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Ethanol mandate delays

Hydrocarbon Engineering,

API Downstream Group Director, Bob Greco, has said that the Obama Administration’s continued delays in setting ethanol requirements under the Renewable Fuel Standard (RFS) are unacceptable. He has also said consumers have rejected higher ethanol blends like E85. Below are some key points from a recent briefing by Greco on the matter.

‘First, almost half of 2014 is behind us, and yet EPA still hasn’t finalised the ethanol requirements for this year. This is not a recipe for predictability and reliability in the gasoline markets, and the administration’s inability to meet the congressionally mandated deadline of November 30 is a clear example of how unworkable the RFS is. And given the rule has yet to be submitted to the White House for interagency review, it most likely won’t be finalised for several more months…perhaps not until September.

‘The law requires EPA to finalise next year’s volume requirements by November 30th. Right now, EPA should be proposing the 2015 requirements, but we’re still waiting for them to finalise requirements for this year. Unfortunately, this has become the rule rather than the exception when it comes to implementation of the RFS under this administration. The administration hasn’t realised the requirements on time since 2011. In 2012, the rule was one month late. In 2013, it was nine months late. And this year, it could be 10 months late. Companies are left to guess how much ethanol they must blend into gasoline, making it harder to produce the fuels Americans need. Bottom line, we urge the EPA to finalise the 2014 rule now and start the process of finalising the 2015 rule to meet the November 30 deadline, as required by law. And as the process continues to grind along, w are concerned that EPA will raise ethanol requirements from its 2014 proposal, based on the specious reasoning that E85, a mixture of up to 85% ethanol with 15% gasoline, is a workable solution.

‘It is not.’

What E85 means for all

‘Only 6% of the current vehicle fleet can even use E85. But even those motorists have largely rejected the fuel because ethanol is less energy dense than gasoline. That means lower miles per gallon, a tank of E85 won’t get you as far. And it means more money out of your wallet.

‘According to Triple-A, E85 costs consumers more when accounting for lost fuel economy. And data from the Energy Information Administration shows no growth in consumer demand and for E85 between 2010 and 2013. Ethanol proponents will claim that more E85 would be sold if more gas stations offered it for sale. Such a claim ignores the fact that over 95% of gas stations are owned by independent businessmen and women, not by oil companies. These local businesses in some cases would have to invest hundreds of thousands of dollars so their stations could sell E85, and they have to weigh the limited market for E85 against such potentially cost prohibitive investments.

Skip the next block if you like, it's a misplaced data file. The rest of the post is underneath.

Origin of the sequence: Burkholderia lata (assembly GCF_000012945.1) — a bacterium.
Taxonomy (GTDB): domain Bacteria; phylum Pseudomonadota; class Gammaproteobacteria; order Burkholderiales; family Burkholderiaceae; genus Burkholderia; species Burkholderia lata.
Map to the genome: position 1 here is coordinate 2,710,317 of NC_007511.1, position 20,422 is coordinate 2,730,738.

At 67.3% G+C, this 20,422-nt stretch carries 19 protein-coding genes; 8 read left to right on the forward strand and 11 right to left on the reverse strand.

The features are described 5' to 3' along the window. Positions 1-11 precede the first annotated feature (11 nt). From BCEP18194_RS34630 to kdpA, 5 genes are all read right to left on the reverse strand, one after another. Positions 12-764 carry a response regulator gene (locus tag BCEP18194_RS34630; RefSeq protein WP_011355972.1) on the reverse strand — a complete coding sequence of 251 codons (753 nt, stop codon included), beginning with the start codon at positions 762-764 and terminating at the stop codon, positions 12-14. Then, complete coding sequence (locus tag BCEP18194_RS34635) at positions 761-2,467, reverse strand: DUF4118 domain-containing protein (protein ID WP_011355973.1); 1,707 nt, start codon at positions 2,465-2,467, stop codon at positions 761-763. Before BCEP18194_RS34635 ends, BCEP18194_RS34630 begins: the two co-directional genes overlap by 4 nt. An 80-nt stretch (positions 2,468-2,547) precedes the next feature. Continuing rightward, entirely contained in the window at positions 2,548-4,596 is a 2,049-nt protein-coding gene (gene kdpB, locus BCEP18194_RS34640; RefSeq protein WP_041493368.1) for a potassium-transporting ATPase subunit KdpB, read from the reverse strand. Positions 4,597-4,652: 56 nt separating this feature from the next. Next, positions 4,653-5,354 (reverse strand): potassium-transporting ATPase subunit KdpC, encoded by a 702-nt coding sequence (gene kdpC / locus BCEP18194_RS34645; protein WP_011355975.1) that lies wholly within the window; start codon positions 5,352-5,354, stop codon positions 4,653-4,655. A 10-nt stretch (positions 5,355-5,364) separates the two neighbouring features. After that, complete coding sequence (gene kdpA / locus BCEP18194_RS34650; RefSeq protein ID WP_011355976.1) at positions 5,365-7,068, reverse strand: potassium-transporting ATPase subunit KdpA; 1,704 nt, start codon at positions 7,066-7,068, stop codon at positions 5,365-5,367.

‘The fact is consumers have largely rejected E85, which severely limits its ability to act as a safety valve to forestall the looming 10% ethanol blendwall crisis. This lack of E85 demand stands in stark reality to the consumer demand for E0, non-ethanol gasoline, which currently stands at over 3% of gasoline demand. Consumers want E0 for their boats, for lawn equipment, and for recreational vehicles. We urge EPA to set the 2014 ethanol mandate no higher than 9.7% of gasoline demand to avert the blendwall and the potentially severe economic damage that goes along with it…while preserving consumer choice at the pump.’

Working against the administration

‘And finally, higher ethanol mandates would also work against the administration’s new climate rules. A recent Environmental Working Group report shows that EPA’s proposal to cut the amount of corn ethanol mandated in 2014 by 1.39 billion gal. would lower US greenhouse gas emissions by the equivalent of 3 million t of carbon dioxide…they say that’s like taking 580 000 cars off the road for a year. Broadly, given the increasingly long delays in finalising volume mandate each year, as well as the negative impacts on consumer property, market choice and the environment, it is clear that Congress must act to repeal the RFS outright.

‘In the meantime, we need EPA to provide a short term solution by rolling back ethanol mandates to protect consumers from damaged vehicles, to allow for non-ethanol gasoline for consumers who demand it, and to reduce carbon emissions.’

Adapted from briefing by Claira Lloyd

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